I find many things about David Cameron irritating, but few them are more irritating than his way of characterising NPfIT as an attempt to purchase one really, really, really, big computer. The rhetoric is saying:
• Labour = information technology = old-fashioned, bureaucractic, centralising, failed
• Tories = information = contemporary, streamlined, democratic, empowering

The problem is that although a passage like this might look like good copy to someone writing a political speech, it doesn’t really fly as policy. Google Health and Microsoft Health Vault are products aimed squarely at the US market. When the Tories commissioned Glyn Hayes to write an independent review of NHS IT, Google declined to provide information and the Hayes’s final report makes it absolutely clear that, valuable as patient-held records might be for some people, they can’t replace the NHS’s need to keep its own records.

Glyn Hayes’s team, very wisely, said that NPfIT should not be abandoned, but should be restructured. For example there should be more scope for local decision-making about purchasing. Very sensible, but slightly problematic politically because that’s kind of happening already.

Is EU changing its view on open standards?

Sevket SArikan3 November 2009

According to this piece from Glyn Moody, a leaked version of European Interoperability Framework is now describing openness as something that is a little bit closed compared to what previous version has described.

It appears the definition of openness is shifted more towards a personal and institutional behaviour, leaving the open source software out of the definition. This is quite the opposite of what I am seeing in UK and in medical informatics community. People seem to be demanding open source, even if they are not going to use the source code. Of course, the actual outcomes of this is another topic I’d like to handle in a seperate post, but this leaked report just does not seem to reflect the approach that I am seeing.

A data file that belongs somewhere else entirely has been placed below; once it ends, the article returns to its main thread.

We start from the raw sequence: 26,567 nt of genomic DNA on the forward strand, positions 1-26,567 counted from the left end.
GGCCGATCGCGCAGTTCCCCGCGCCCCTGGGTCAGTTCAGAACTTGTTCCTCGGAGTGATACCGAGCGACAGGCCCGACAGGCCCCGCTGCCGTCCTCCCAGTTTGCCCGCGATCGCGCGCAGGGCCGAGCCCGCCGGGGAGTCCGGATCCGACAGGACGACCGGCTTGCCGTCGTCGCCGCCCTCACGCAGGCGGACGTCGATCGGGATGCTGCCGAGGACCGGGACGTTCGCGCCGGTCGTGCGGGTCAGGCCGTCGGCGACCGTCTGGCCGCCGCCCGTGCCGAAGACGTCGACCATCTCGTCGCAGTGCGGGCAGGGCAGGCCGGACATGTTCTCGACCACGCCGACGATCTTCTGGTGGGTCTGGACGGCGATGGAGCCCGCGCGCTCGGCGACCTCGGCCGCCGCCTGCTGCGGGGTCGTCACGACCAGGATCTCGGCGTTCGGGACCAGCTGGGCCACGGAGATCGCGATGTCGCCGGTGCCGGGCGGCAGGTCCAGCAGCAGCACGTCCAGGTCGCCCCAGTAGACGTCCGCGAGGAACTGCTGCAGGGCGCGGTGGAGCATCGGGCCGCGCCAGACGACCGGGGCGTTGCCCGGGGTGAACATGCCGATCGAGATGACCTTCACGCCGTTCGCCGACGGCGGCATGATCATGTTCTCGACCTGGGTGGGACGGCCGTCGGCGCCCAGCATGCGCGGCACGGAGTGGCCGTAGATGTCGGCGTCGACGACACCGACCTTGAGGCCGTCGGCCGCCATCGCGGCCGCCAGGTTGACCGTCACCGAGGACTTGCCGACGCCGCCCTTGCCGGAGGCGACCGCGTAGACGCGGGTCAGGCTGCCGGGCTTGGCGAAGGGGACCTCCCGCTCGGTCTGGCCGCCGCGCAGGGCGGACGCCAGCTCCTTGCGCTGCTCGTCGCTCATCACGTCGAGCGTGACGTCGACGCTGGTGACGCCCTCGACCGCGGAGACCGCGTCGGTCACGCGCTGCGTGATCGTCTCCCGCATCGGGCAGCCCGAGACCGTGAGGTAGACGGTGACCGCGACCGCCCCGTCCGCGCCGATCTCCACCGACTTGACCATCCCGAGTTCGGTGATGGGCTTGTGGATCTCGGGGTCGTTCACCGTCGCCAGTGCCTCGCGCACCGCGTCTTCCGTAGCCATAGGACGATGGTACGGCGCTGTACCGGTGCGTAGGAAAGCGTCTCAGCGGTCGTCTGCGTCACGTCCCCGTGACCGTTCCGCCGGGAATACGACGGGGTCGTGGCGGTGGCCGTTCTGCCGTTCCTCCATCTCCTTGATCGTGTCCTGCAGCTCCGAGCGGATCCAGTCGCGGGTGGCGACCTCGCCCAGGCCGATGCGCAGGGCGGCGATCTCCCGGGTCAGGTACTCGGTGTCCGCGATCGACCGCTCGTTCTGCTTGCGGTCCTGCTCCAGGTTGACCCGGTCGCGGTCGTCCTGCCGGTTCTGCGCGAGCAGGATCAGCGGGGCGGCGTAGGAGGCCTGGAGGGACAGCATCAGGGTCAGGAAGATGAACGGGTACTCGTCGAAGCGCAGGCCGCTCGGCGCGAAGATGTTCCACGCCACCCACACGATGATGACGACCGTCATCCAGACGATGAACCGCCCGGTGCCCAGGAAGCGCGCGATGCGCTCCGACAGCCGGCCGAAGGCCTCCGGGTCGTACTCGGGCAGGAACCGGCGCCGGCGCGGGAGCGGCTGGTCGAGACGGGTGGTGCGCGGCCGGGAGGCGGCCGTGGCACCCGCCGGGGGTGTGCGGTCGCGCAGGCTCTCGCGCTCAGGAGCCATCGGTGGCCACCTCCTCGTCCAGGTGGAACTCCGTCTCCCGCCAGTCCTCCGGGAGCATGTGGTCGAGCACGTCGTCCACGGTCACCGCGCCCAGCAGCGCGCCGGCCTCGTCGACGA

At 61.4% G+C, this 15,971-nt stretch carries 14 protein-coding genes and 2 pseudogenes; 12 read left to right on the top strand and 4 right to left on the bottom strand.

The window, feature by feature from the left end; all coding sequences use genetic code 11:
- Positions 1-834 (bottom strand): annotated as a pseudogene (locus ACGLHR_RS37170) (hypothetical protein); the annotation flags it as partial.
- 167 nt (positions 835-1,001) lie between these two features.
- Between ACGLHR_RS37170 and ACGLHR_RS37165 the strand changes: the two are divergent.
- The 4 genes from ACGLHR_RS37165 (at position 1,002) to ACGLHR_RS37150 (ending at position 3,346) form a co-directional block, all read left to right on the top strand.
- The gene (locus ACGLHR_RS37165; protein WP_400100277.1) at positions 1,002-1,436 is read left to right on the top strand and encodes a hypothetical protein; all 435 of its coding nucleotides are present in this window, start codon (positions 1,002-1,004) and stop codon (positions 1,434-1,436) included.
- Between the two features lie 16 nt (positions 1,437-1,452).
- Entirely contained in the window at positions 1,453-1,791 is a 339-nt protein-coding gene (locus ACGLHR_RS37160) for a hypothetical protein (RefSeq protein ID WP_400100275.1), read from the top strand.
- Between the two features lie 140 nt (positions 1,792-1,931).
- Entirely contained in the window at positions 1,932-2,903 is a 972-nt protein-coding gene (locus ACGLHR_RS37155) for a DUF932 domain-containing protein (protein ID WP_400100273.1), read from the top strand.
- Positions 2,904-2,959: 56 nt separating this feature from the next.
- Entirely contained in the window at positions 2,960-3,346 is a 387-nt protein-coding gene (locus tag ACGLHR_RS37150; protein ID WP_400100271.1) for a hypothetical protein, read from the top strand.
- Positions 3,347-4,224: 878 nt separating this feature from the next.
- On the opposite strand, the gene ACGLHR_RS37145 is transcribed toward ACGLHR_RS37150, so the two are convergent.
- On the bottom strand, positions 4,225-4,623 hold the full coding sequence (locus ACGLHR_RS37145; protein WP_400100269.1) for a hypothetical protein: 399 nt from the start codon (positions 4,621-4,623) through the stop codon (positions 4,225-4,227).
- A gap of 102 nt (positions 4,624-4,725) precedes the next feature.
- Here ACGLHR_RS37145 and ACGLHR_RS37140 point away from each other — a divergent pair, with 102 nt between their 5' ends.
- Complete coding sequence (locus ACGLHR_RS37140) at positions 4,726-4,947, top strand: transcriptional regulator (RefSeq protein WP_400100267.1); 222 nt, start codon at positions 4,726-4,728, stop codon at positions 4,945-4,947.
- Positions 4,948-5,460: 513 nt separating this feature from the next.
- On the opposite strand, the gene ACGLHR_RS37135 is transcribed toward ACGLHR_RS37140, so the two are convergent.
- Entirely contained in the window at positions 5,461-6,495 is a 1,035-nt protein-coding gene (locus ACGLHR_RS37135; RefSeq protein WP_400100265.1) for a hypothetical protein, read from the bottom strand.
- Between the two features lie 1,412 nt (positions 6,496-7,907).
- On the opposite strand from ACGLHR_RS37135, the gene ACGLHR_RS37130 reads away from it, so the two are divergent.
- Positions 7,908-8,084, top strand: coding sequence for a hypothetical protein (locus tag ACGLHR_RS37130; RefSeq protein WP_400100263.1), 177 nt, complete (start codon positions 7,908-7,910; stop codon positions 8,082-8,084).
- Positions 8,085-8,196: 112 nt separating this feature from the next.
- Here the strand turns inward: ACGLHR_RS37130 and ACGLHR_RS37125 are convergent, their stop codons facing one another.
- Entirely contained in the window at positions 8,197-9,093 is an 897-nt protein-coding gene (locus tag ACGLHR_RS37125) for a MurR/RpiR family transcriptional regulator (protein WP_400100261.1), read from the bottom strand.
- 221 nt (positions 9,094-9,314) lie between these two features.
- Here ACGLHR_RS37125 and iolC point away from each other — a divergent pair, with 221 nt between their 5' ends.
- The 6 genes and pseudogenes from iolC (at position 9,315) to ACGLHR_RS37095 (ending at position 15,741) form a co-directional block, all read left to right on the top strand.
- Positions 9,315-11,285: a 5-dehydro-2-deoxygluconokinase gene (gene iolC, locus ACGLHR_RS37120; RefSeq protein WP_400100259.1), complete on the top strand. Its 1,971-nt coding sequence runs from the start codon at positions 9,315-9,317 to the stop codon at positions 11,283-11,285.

Instantiations donates WindowBuilder Pro licence to Opereffa project

Sevket SArikan20 October 2009

For those who have not heard about them, Instantiations is a software company which builds high quality development tools. Especially if you are using Eclipse for Java development, and you have to build user interfaces, their WindowBuilder Pro tool is quite likely the best tool you can buy. Also if you are developing Eclipse plugins with views and editors, you can earn yourself a lot of time using WindowBuilder Pro, since its SWT support lets you create Eclipse views much faster than hand crafting them.

I have lots of tooling to develop in Eclipse, in the context of Opereffa, and this is where Instantiations’ policy of donating licenses  to open source projects comes in really handy.  We now have a donated license for WindowBuilder pro, and the way it works allows us to release source code without any dependencies to any proprietary resources. It feels really good to have access to first class tools for critical tasks, and you don’t experience this feeling all the time if you are working in the open source domain. Thanks to Instantiations for their kind help to our research project.

Trouble in the Americas for electronic healthcare systems

Henry W WPotts16 October 2009

Big IT projects in health have a poor track record, as anyone following the UK’s Connecting for Health project knows. On the other side of the Atlantic, we’ve seen the same hopeful enthusiasm for big IT projects, and the same disappointments are following.

Two recent news articles make for valuable reading here. Justin Hunter in Canada’s Globe and Mail describes the scandals in British Columbia and Ontario with their e-health systems. Read her article here. “Governments can get into a “bagful of trouble” when they rush to embrace technology they don’t really understand,” she writes.

Meanwhile, Fred Schulte in the Huffington Post discusses spiralling cost estimates in the US. Read his article here. A familiar story?

School of Life & Medical Sciences Newsletter

Henry W WPotts8 October 2009

Issue 5 (Nov 2009) of UCL’s School of Life & Medical Sciences Newsletter is now out. There are mentions of CHIME’s Prof. Dipak Kalra (p. 10) and Dr Henry Potts (p. 13) with news of new grant awards. There’s also news of CHIME collaborators like Prof. Jane Dacre, Prof. Ann Blandford, Dr Rebeccah Slater, Dr Jayne Kavanagh and others.